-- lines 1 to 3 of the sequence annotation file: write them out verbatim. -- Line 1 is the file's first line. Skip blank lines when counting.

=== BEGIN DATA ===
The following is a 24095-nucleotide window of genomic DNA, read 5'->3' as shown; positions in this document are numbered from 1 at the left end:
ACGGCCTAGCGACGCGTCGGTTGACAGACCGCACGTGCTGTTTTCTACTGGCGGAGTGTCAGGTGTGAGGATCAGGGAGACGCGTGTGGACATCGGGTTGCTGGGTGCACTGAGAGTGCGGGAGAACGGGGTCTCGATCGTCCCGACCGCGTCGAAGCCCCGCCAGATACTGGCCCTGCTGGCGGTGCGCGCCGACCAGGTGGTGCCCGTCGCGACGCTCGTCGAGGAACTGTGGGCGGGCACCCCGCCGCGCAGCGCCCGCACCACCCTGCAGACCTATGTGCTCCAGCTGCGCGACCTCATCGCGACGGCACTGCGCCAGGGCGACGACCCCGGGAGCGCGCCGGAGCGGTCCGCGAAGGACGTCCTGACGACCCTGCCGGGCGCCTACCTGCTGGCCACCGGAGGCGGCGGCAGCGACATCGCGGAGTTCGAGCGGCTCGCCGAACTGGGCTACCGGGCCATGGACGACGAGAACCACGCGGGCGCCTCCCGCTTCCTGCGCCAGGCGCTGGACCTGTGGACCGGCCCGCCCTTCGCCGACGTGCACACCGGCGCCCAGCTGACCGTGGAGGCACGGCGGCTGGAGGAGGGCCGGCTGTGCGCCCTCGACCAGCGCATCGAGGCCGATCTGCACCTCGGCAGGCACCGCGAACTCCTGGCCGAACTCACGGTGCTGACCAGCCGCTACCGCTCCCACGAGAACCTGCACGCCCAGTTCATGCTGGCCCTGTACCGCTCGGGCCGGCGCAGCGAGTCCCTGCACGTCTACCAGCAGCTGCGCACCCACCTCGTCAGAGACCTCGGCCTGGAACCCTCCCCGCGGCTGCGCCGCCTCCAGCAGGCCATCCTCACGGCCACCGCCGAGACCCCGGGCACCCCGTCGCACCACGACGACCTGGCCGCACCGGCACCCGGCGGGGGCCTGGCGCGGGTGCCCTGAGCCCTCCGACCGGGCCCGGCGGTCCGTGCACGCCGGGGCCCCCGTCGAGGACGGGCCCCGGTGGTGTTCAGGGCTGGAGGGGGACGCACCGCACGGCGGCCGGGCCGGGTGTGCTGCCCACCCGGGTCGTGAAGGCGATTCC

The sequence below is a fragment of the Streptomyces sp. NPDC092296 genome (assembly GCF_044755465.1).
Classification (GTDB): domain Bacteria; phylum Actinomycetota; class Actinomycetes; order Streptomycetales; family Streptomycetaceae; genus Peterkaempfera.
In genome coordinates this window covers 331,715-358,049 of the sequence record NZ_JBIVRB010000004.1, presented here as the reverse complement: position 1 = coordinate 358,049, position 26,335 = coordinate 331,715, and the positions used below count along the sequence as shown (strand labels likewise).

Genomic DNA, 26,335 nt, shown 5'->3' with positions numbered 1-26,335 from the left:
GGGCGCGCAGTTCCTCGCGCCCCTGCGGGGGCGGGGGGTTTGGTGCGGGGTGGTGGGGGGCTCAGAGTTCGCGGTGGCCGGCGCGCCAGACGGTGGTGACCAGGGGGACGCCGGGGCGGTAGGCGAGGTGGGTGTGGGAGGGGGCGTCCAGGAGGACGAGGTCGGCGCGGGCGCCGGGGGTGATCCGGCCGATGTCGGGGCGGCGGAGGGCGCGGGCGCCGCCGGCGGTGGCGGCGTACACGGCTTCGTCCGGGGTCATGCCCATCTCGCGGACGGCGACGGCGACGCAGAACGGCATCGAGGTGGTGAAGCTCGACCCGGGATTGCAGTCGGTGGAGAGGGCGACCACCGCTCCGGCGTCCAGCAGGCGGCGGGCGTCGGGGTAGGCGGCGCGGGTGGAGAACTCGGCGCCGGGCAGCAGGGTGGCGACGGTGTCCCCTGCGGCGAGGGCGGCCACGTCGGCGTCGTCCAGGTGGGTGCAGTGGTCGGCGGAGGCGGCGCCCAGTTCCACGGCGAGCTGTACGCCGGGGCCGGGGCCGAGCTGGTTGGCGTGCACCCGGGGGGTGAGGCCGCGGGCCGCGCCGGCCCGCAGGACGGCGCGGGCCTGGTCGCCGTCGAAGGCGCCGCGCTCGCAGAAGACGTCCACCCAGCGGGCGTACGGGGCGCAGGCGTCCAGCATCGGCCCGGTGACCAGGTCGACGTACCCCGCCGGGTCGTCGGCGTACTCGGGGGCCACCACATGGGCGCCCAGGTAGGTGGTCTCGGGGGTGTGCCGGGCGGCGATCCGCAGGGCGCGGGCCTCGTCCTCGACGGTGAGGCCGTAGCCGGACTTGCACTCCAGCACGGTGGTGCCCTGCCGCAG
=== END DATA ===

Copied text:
The following is a 24095-nucleotide window of genomic DNA, read 5'->3' as shown; positions in this document are numbered from 1 at the left end:
ACGGCCTAGCGACGCGTCGGTTGACAGACCGCACGTGCTGTTTTCTACTGGCGGAGTGTCAGGTGTGAGGATCAGGGAGACGCGTGTGGACATCGGGTTGCTGGGTGCACTGAGAGTGCGGGAGAACGGGGTCTCGATCGTCCCGACCGCGTCGAAGCCCCGCCAGATACTGGCCCTGCTGGCGGTGCGCGCCGACCAGGTGGTGCCCGTCGCGACGCTCGTCGAGGAACTGTGGGCGGGCACCCCGCCGCGCAGCGCCCGCACCACCCTGCAGACCTATGTGCTCCAGCTGCGCGACCTCATCGCGACGGCACTGCGCCAGGGCGACGACCCCGGGAGCGCGCCGGAGCGGTCCGCGAAGGACGTCCTGACGACCCTGCCGGGCGCCTACCTGCTGGCCACCGGAGGCGGCGGCAGCGACATCGCGGAGTTCGAGCGGCTCGCCGAACTGGGCTACCGGGCCATGGACGACGAGAACCACGCGGGCGCCTCCCGCTTCCTGCGCCAGGCGCTGGACCTGTGGACCGGCCCGCCCTTCGCCGACGTGCACACCGGCGCCCAGCTGACCGTGGAGGCACGGCGGCTGGAGGAGGGCCGGCTGTGCGCCCTCGACCAGCGCATCGAGGCCGATCTGCACCTCGGCAGGCACCGCGAACTCCTGGCCGAACTCACGGTGCTGACCAGCCGCTACCGCTCCCACGAGAACCTGCACGCCCAGTTCATGCTGGCCCTGTACCGCTCGGGCCGGCGCAGCGAGTCCCTGCACGTCTACCAGCAGCTGCGCACCCACCTCGTCAGAGACCTCGGCCTGGAACCCTCCCCGCGGCTGCGCCGCCTCCAGCAGGCCATCCTCACGGCCACCGCCGAGACCCCGGGCACCCCGTCGCACCACGACGACCTGGCCGCACCGGCACCCGGCGGGGGCCTGGCGCGGGTGCCCTGAGCCCTCCGACCGGGCCCGGCGGTCCGTGCACGCCGGGGCCCCCGTCGAGGACGGGCCCCGGTGGTGTTCAGGGCTGGAGGGGGACGCACCGCACGGCGGCCGGGCCGGGTGTGCTGCCCACCCGGGTCGTGAAGGCGATTCC

The sequence below is a fragment of the Streptomyces sp. NPDC092296 genome (assembly GCF_044755465.1).